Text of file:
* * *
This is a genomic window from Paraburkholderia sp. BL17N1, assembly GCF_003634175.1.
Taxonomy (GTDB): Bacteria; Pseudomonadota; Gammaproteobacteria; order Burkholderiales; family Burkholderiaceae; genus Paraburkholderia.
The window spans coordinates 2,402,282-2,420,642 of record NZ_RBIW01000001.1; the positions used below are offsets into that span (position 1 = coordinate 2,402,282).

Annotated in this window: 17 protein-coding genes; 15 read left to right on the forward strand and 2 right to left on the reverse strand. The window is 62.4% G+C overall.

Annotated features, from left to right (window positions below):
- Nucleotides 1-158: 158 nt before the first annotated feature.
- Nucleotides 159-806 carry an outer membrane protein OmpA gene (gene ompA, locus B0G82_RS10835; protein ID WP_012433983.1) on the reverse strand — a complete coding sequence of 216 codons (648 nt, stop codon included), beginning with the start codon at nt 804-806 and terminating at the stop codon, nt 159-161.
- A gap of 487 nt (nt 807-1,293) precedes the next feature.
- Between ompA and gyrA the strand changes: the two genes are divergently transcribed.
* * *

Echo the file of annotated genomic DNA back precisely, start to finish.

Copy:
This is a genomic window from Paraburkholderia sp. BL17N1, assembly GCF_003634175.1.
Taxonomy (GTDB): Bacteria; Pseudomonadota; Gammaproteobacteria; order Burkholderiales; family Burkholderiaceae; genus Paraburkholderia.
The window spans coordinates 2,402,282-2,420,642 of record NZ_RBIW01000001.1; the positions used below are offsets into that span (position 1 = coordinate 2,402,282).

Annotated in this window: 17 protein-coding genes; 15 read left to right on the forward strand and 2 right to left on the reverse strand. The window is 62.4% G+C overall.

Annotated features, from left to right (window positions below):
- Nucleotides 1-158: 158 nt before the first annotated feature.
- Nucleotides 159-806 carry an outer membrane protein OmpA gene (gene ompA, locus B0G82_RS10835; protein ID WP_012433983.1) on the reverse strand — a complete coding sequence of 216 codons (648 nt, stop codon included), beginning with the start codon at nt 804-806 and terminating at the stop codon, nt 159-161.
- A gap of 487 nt (nt 807-1,293) precedes the next feature.
- Between ompA and gyrA the strand changes: the two genes are divergently transcribed.